Paul attended many sessions and found these to be at a high level covering global issues with quite a focus on Africa this year. A strong reason for attending the meeting was to make contacts with others in the Water Sector, often at quite high levels. Paul rapidly got involved in a UN Habitats initiative to try to close the Sustainability Development Goal gaps, and in particular, ensure the provision of secure water for the entire world’s population. UN Habitats and other organisations (e.g. WHO) are very keen to close this gap; it is a massive task but projects are beginning to have an impact, in terms of new thinking and new methodology.
Meetings were well attended with people standing or sitting on the floor to get a space (see photo below). Paul found himself in the Dutch Embassy attending a packed event and discussing a wide range of topics from the MaRIUS Drought Project to new ways to measure the environment using biosensors, plus trying to persuade the Dutch to invest in Oxford Molecular Biosensors.
It was also a real pleasure to see so many Oxford Water MSc graduates at the meeting with at least 11 attending, representing their current organisations such as the World Bank, OECD, National Governments and Water NGOs from around the world. The evening get together on a Thai Boat in a Swedish Harbour was a great way to celebrate their success.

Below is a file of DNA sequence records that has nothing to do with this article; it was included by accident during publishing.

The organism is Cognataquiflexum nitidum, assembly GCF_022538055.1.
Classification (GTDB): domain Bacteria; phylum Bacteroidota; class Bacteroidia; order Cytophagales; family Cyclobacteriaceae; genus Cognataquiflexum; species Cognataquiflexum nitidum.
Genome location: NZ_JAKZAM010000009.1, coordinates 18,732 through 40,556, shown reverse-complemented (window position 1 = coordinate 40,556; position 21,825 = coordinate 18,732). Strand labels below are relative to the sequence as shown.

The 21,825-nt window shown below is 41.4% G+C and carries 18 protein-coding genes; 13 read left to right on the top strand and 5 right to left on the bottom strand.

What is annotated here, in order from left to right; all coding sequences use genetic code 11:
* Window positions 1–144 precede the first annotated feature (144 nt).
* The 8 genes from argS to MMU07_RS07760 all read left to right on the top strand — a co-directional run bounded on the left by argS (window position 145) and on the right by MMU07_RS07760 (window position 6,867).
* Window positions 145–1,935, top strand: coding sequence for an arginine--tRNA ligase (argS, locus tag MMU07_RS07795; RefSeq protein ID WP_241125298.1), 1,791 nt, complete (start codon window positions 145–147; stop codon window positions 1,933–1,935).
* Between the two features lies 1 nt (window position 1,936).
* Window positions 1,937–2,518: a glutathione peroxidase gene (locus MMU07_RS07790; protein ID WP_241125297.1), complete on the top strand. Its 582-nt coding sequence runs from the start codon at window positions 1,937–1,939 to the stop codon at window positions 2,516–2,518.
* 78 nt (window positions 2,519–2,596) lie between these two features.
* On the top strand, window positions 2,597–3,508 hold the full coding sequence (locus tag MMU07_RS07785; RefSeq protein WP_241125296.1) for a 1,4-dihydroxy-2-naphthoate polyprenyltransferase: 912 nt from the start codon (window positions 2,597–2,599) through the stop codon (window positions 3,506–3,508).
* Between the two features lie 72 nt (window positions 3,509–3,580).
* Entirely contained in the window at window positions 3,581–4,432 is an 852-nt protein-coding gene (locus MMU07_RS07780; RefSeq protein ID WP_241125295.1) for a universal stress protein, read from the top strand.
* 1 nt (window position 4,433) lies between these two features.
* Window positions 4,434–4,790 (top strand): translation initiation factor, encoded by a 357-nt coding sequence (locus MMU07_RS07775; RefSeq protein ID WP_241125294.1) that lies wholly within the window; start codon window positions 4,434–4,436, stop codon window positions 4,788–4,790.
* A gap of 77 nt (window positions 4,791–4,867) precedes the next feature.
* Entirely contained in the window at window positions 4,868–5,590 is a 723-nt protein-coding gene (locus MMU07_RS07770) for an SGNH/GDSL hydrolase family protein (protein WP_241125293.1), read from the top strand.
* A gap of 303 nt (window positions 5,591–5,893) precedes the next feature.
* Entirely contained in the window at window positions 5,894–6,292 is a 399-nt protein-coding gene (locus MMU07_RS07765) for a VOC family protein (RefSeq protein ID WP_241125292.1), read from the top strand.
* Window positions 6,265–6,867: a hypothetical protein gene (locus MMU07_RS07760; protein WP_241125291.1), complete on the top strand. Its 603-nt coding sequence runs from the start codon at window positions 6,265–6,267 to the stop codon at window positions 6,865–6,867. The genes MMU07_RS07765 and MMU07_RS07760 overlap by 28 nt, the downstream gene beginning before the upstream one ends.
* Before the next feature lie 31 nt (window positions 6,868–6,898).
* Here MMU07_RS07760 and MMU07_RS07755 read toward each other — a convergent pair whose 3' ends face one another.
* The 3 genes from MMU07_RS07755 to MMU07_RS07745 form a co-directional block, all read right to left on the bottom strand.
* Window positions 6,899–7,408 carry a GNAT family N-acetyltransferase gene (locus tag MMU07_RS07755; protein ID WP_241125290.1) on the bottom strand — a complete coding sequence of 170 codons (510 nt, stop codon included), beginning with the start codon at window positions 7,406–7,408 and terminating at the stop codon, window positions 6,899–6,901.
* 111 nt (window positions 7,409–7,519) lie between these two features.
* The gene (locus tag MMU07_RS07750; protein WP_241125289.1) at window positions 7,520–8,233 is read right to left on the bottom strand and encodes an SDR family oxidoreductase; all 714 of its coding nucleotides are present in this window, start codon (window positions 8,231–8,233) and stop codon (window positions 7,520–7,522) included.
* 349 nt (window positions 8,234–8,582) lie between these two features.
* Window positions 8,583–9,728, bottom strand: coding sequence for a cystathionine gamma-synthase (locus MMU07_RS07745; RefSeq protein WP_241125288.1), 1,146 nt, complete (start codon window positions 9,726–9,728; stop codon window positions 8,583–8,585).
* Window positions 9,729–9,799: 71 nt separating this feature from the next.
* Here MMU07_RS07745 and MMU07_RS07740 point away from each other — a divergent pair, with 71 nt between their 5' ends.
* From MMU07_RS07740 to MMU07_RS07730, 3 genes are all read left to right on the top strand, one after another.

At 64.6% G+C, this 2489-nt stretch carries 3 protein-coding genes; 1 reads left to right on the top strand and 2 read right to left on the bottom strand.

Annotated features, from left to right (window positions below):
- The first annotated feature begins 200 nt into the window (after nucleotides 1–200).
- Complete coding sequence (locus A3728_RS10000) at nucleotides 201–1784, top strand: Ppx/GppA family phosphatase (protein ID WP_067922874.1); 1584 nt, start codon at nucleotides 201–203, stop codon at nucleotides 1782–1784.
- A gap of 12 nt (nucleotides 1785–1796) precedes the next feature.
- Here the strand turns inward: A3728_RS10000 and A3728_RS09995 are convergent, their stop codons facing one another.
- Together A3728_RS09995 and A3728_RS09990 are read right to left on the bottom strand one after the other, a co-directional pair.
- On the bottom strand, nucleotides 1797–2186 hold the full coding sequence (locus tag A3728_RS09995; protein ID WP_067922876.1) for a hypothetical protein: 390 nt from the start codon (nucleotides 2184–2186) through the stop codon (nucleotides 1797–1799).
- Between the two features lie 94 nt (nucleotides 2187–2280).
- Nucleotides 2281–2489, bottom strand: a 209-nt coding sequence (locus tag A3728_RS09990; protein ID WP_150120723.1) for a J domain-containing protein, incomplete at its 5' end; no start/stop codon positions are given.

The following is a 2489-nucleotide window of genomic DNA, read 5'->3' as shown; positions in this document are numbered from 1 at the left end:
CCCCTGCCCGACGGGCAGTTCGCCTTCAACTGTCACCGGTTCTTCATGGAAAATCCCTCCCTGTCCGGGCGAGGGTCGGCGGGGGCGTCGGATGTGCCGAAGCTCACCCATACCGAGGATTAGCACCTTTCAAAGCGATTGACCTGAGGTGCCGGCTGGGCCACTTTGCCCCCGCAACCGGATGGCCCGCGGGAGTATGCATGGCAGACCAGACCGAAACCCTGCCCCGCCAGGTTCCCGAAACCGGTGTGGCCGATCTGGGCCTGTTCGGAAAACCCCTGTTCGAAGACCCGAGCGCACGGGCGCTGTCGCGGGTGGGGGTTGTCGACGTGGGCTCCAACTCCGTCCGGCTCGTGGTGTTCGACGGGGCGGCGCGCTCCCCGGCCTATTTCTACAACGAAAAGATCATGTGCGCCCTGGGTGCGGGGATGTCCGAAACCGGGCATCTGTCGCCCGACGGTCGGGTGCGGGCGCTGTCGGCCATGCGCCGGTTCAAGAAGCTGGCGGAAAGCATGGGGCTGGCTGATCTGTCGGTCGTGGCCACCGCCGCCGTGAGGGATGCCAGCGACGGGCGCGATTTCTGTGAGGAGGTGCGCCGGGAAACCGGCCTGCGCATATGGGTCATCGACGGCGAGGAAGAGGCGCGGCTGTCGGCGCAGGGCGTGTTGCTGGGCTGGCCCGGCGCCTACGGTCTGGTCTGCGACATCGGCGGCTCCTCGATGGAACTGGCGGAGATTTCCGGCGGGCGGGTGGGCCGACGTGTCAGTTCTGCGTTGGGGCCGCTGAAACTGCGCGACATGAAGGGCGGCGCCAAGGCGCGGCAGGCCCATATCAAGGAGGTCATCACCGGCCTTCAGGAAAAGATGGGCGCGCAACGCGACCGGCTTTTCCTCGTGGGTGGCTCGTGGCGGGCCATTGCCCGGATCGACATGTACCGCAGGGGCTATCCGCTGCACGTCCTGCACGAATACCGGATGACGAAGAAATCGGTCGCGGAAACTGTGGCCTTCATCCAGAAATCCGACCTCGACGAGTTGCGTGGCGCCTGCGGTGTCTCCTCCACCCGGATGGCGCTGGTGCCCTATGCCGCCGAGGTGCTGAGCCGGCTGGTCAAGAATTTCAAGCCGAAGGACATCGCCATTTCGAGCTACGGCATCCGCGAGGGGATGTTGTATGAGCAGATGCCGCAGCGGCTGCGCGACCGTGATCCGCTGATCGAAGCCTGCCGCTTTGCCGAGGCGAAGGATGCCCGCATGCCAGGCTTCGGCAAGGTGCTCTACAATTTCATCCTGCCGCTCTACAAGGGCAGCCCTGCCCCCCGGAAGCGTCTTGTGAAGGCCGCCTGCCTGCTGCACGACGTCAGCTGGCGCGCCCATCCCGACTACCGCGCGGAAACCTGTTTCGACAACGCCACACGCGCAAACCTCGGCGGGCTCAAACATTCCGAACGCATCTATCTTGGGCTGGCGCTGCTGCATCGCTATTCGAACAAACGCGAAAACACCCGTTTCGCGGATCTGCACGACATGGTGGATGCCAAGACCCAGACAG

Jaeyoung Lee, who is a member of the MaRIUS project, received funding from the project to present her research at the 2018 Europe-Korea Conference on Science and Technology held in Glasgow, 20-24 August 2018. She describes her experience below.
Every summer, the Europe-Korea Conference on Science and Technology (EKC) brings together Korean scientists and engineers studying and working in Europe and in Korea. The conference aims to foster and develop new relationships, exchange knowledge and ideas and to promote science and technology that is of service to society. It also attracts European scientists and engineers interested in collaborating with Korean nationals. This year marked the 11th EKC, and it was held in Glasgow, UK from the 20th to the 24th of August 2018.
Science and Technology sessions provide an excellent opportunity for participants to exchange state of the art knowledge in comprehensive scientific areas ranging from basic science to engineering and policy. Ten groups with 42 specific sessions were on offer this year and my presentation was included in the basic science group, and the ‘Water on Earth: Rain, River and Ocean’ session. Many speakers were talking about their research within the Korean context, or Europe-Korean relationships or possible collaboration projects, whereas I shared my research in the UK context as part of the UK Drought and Water Scarcity programme.